Do your characters swear? Why or why not? Oh, they do swear, but the degree depends on the character. Jen Jones of Broken Build positively has a potty mouth. She’s an engineer, a build engineer! It’s a stressful job. Maryanne Torres, a compassionate nurse, does not swear. I have to check, but I don’t think she ever does. She’s much more introverted than Jen Jones and internalizes things rather than bursting out.
How did you decide on the setting? I live in Silicon Valley. It is such a vibrant area with a melting pot of cultures, high technology and gorgeous natural scenery. I love visiting the places I write about and hence it is the obvious place for me to set my contemporaries.
Do you have a writing mentor? I’ve taken classes from Margie Lawson and P. June Diehl. They’ve helped me develop my voice and characters. My favorite writing books are by Martha Alderson, Donald Maas and James Scott Bell.
What's your writing schedule? Do you have a favorite place to write? I’m not a very organized person in terms of schedule. My favorite place is on the couch with the laptop on my lap.
What’s the first mystery you read? Definitely Nancy Drew, The Secret of the Old Clock. I was introduced to it by Mr. Content, the teacher for Gifted and Creative at Fries Avenue Elementary School in Wilmington California. He used to take 4 or 5 of us out of class to the attic of the school for our enrichment classes. We played brain teasers, read books, and did puzzles. He’d have us whisper our conjectures to the mystery in his ear. My friend, Nancy, whispered too loudly. But I always got the mystery. Too bad I couldn’t figure out all the Agatha Christie mysteries. I’d say my hit rate was 50%. In any case, I love complex mysteries with lots of red herrings and twists. I don’t think today’s mystery writers write them hard enough. Maybe it has to do with shortened attention span or the Internet. I seriously used to take notes while reading a mystery and note down the clues. In any case, I’ve gotten reviews that Broken Build was too convoluted and hard to figure out. The only person who wrote me saying she figured it out was a great grandmother. Go figure.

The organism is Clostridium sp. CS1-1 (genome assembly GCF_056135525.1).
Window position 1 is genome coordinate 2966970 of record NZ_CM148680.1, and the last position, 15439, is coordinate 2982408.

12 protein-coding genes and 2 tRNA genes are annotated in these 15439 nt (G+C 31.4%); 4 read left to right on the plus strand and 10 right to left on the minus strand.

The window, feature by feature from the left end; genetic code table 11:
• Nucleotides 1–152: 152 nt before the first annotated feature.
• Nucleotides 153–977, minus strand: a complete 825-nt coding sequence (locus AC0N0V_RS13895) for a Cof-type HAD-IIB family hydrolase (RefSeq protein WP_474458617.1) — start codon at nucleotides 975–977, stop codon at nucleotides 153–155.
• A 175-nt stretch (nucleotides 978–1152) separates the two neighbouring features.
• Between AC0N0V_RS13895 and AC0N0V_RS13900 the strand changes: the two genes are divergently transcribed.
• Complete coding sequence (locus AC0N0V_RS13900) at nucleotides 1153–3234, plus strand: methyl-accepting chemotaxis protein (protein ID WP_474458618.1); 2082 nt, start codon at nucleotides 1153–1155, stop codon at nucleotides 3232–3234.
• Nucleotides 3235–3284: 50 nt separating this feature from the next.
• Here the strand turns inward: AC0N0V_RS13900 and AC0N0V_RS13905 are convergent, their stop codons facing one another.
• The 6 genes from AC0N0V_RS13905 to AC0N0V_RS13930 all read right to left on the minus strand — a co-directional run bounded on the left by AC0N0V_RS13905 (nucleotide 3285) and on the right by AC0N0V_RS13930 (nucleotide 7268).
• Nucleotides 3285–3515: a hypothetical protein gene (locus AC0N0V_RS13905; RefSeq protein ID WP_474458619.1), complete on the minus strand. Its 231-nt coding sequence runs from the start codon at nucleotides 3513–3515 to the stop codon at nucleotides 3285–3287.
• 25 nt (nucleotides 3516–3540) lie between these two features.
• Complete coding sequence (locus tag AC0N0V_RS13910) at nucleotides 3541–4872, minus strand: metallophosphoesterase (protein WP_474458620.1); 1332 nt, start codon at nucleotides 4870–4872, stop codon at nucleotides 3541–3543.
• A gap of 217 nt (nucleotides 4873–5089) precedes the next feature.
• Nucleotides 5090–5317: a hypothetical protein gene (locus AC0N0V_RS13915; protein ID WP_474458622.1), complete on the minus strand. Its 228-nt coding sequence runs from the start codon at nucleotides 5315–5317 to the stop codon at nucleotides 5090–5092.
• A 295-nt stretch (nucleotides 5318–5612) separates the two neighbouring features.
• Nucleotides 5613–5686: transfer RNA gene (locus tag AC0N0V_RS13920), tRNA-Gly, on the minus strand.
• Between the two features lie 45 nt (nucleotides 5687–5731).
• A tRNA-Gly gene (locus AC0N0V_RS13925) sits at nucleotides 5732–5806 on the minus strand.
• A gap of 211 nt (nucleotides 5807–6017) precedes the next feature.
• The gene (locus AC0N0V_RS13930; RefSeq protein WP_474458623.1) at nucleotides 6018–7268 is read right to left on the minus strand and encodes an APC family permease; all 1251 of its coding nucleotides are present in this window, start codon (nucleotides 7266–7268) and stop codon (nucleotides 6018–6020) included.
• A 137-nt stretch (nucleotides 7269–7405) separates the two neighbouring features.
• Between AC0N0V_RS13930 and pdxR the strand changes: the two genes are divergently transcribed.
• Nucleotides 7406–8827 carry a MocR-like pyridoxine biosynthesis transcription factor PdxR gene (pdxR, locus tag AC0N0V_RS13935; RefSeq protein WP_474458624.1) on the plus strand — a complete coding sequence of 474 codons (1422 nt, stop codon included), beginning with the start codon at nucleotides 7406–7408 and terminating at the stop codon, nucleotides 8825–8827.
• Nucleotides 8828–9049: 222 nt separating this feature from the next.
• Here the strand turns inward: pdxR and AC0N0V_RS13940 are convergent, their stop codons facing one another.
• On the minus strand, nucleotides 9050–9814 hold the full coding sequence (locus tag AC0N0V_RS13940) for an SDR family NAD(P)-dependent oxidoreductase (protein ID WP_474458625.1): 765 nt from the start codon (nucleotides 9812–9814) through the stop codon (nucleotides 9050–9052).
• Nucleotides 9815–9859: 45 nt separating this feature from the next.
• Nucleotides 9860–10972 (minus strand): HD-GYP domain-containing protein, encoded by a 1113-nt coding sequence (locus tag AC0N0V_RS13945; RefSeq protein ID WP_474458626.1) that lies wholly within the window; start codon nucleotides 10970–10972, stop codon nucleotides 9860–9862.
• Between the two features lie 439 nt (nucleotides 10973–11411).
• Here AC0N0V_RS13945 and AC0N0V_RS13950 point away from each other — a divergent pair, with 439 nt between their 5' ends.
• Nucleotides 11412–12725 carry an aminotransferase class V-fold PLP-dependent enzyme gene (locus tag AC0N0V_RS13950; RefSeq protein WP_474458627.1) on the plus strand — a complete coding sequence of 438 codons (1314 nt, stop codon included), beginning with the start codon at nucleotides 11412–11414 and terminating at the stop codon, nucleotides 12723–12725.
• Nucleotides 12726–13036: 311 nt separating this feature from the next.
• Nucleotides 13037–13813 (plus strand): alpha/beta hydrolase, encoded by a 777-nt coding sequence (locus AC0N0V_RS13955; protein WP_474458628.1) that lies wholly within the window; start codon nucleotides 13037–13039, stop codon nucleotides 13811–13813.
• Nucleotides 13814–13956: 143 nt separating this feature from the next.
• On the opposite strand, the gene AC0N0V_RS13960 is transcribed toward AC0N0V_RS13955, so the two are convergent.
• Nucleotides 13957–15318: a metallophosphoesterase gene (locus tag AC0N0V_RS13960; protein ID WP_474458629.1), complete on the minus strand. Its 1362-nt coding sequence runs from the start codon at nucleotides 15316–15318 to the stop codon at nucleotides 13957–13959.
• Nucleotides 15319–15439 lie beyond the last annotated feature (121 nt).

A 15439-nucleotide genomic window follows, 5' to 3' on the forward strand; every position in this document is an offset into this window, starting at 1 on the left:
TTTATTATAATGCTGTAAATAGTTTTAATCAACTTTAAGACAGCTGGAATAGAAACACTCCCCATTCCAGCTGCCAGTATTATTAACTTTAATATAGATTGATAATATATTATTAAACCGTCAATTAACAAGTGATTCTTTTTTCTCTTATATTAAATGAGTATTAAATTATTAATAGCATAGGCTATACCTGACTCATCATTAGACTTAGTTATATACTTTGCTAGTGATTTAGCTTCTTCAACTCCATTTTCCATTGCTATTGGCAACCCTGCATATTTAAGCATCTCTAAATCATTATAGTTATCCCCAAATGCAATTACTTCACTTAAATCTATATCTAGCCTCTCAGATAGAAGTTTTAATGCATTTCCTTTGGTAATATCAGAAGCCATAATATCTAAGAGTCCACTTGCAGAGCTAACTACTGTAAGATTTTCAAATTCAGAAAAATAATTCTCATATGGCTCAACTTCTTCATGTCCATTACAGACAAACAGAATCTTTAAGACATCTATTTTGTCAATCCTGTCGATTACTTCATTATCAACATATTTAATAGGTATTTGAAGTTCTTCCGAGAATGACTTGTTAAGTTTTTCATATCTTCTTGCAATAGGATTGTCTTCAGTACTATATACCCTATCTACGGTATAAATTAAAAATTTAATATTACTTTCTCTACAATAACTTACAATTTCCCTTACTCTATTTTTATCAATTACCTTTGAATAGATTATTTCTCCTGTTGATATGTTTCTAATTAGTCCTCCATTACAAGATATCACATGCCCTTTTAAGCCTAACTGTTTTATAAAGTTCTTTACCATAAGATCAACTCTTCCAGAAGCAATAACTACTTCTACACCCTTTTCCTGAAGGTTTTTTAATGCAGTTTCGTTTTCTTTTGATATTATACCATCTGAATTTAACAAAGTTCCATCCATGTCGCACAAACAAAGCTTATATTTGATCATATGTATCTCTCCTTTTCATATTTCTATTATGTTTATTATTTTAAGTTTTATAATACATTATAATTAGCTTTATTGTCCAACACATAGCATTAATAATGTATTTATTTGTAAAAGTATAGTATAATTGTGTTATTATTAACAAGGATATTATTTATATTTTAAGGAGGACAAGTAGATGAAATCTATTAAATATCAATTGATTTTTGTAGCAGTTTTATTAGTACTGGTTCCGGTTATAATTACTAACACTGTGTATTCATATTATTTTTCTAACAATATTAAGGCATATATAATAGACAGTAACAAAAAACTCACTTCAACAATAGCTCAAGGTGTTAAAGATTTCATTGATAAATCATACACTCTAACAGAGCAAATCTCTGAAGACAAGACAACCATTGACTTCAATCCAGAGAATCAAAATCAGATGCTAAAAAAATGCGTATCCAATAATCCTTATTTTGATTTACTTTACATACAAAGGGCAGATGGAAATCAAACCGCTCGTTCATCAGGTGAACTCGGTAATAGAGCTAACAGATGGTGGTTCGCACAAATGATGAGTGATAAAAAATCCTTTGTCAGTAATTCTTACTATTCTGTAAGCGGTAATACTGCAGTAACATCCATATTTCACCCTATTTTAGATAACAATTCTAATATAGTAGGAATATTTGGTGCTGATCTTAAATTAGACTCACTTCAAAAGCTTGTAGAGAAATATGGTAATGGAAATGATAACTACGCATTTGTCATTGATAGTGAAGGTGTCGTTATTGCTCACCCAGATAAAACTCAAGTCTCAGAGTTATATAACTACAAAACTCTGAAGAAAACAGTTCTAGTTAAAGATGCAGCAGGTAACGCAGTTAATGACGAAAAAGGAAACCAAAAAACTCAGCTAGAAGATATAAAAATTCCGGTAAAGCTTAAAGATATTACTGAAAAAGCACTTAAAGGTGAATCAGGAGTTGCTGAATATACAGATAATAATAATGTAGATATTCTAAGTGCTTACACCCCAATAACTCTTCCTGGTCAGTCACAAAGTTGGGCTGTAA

What’s next? I just published Hidden Under Her Heart January 13, so I’m taking a break and doing some brainstorming. If I write another mystery, I would likely make it more suspenseful and less mysterious. I’ll let the reader have more glimpses of the villain so they would not have a hard time figuring it out.
Anything else you'd like to add? A message to readers: I value your opinions and welcome
Amazon Author Page: http://www.amazon.com/Rachelle-Ayala/e/B007DXL5WY/
Broken Build: http://amzn.to/Pcak22
Hidden Under Her Heart: http://amzn.to/Um8yOH
Michal’s Window: http://amzn.to/PLFTNK